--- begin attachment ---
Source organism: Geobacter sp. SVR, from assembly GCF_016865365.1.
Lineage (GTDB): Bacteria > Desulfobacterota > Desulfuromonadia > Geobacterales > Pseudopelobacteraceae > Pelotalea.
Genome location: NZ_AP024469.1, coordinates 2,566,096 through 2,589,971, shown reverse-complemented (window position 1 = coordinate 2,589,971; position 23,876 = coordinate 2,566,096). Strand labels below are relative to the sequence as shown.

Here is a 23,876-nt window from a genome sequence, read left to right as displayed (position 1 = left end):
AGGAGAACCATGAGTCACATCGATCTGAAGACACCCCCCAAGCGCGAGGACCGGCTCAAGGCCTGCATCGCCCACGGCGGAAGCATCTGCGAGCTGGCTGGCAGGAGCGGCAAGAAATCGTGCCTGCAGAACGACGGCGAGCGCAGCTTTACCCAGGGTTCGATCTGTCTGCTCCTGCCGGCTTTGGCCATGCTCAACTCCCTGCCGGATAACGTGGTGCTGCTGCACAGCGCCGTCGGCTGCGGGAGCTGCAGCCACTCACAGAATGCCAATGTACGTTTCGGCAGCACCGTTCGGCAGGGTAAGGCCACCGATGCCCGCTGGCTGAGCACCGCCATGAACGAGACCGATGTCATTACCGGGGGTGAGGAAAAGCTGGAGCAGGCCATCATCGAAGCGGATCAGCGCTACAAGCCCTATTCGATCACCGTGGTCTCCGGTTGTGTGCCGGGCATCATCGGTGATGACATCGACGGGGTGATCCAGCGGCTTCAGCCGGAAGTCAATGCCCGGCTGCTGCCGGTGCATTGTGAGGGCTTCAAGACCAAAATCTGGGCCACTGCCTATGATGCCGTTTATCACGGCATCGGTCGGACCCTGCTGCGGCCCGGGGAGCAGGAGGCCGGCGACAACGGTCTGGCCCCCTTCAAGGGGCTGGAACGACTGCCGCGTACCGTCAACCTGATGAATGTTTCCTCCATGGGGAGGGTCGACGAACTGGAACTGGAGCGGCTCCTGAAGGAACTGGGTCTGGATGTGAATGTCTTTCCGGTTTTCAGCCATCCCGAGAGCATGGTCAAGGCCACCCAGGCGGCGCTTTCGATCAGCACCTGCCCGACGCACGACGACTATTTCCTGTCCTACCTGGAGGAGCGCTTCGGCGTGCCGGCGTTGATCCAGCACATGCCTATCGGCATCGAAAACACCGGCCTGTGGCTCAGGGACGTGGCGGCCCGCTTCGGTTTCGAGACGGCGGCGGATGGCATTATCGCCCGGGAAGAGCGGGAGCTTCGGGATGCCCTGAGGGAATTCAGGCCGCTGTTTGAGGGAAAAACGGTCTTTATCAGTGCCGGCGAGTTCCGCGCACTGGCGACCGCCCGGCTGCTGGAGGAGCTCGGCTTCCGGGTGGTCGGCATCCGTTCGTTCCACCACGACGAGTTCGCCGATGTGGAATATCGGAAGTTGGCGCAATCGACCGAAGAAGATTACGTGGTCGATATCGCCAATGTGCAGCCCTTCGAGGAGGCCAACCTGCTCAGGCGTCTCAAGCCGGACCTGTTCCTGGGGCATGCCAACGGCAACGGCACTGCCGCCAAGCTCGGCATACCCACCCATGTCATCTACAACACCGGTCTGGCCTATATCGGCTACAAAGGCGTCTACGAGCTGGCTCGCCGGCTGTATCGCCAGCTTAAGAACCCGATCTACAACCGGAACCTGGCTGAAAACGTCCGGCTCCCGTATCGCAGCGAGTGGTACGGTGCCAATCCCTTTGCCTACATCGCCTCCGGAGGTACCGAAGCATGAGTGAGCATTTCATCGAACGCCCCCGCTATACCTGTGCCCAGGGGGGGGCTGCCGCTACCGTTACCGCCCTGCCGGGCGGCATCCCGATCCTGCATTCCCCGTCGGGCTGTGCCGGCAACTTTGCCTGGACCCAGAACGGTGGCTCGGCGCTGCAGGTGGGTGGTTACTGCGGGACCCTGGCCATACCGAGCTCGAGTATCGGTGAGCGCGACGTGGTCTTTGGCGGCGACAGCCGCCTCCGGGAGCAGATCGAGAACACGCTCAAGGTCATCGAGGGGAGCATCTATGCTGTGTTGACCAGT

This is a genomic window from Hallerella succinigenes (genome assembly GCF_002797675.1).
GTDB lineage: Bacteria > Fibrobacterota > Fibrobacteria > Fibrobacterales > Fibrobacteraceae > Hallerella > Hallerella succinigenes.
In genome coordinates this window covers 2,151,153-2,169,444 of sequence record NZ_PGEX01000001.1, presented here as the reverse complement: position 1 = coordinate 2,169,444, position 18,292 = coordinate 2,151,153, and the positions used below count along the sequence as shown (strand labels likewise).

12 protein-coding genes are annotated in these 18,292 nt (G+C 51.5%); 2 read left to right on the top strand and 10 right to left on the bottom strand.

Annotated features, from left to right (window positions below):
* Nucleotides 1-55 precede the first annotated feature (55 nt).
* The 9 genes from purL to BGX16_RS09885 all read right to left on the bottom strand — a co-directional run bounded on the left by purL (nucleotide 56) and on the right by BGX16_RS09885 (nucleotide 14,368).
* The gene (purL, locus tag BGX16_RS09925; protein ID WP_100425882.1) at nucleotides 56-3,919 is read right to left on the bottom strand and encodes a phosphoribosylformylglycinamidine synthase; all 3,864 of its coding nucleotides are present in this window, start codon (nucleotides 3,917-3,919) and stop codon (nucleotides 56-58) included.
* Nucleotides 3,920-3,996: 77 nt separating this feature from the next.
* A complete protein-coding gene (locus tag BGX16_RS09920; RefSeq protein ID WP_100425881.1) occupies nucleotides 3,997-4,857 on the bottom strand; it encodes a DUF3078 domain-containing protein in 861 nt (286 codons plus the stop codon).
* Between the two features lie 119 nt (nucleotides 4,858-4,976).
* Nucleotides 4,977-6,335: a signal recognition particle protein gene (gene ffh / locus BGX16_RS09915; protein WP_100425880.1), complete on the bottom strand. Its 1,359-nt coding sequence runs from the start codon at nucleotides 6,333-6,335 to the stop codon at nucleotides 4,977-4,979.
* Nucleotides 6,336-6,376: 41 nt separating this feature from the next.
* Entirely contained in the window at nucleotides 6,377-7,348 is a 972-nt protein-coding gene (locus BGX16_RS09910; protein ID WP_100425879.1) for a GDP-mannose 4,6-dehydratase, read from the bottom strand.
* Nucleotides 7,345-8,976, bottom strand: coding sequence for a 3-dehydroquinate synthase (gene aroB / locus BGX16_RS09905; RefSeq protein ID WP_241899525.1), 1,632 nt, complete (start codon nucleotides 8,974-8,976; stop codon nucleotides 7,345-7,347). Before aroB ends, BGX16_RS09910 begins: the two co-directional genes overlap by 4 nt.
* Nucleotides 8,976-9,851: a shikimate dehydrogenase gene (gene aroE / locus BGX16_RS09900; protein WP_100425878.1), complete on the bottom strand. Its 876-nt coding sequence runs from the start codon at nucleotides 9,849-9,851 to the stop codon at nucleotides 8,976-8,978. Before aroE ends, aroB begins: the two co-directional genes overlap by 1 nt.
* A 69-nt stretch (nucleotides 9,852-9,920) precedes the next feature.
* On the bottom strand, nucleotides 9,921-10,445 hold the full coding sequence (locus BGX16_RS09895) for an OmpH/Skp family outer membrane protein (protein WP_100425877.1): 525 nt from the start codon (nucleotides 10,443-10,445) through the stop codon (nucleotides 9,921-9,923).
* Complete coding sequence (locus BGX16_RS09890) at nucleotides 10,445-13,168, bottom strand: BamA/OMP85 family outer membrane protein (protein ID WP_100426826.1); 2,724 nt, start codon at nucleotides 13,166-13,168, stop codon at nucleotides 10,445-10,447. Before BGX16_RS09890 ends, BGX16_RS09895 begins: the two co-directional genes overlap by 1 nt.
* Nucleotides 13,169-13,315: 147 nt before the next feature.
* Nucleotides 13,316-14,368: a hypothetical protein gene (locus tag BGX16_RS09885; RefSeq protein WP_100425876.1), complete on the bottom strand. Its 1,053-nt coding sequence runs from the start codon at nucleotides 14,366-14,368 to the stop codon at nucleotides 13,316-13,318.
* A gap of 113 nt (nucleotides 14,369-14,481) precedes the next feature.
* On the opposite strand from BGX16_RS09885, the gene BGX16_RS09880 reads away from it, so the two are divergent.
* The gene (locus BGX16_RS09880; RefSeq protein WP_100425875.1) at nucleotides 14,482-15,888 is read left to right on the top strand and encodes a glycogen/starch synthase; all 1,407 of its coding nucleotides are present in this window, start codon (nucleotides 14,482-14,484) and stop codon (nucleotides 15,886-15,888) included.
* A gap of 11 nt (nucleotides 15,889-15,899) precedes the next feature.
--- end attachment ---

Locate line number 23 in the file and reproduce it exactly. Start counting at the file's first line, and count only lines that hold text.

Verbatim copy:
* On the bottom strand, nucleotides 9,921-10,445 hold the full coding sequence (locus BGX16_RS09895) for an OmpH/Skp family outer membrane protein (protein WP_100425877.1): 525 nt from the start codon (nucleotides 10,443-10,445) through the stop codon (nucleotides 9,921-9,923).